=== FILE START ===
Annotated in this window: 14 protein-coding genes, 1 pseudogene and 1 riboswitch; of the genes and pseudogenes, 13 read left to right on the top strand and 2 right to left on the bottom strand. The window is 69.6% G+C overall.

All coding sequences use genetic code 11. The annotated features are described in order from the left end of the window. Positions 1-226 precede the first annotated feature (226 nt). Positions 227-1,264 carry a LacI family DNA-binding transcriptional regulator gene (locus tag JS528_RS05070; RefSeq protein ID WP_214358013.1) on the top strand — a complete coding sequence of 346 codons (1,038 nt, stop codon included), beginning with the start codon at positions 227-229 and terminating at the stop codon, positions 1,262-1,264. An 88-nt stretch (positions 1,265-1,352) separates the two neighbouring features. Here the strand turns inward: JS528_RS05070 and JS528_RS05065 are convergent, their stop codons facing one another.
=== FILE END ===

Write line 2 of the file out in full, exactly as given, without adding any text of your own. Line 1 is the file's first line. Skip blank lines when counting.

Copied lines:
All coding sequences use genetic code 11. The annotated features are described in order from the left end of the window. Positions 1-226 precede the first annotated feature (226 nt). Positions 227-1,264 carry a LacI family DNA-binding transcriptional regulator gene (locus tag JS528_RS05070; RefSeq protein ID WP_214358013.1) on the top strand — a complete coding sequence of 346 codons (1,038 nt, stop codon included), beginning with the start codon at positions 227-229 and terminating at the stop codon, positions 1,262-1,264. An 88-nt stretch (positions 1,265-1,352) separates the two neighbouring features. Here the strand turns inward: JS528_RS05070 and JS528_RS05065 are convergent, their stop codons facing one another.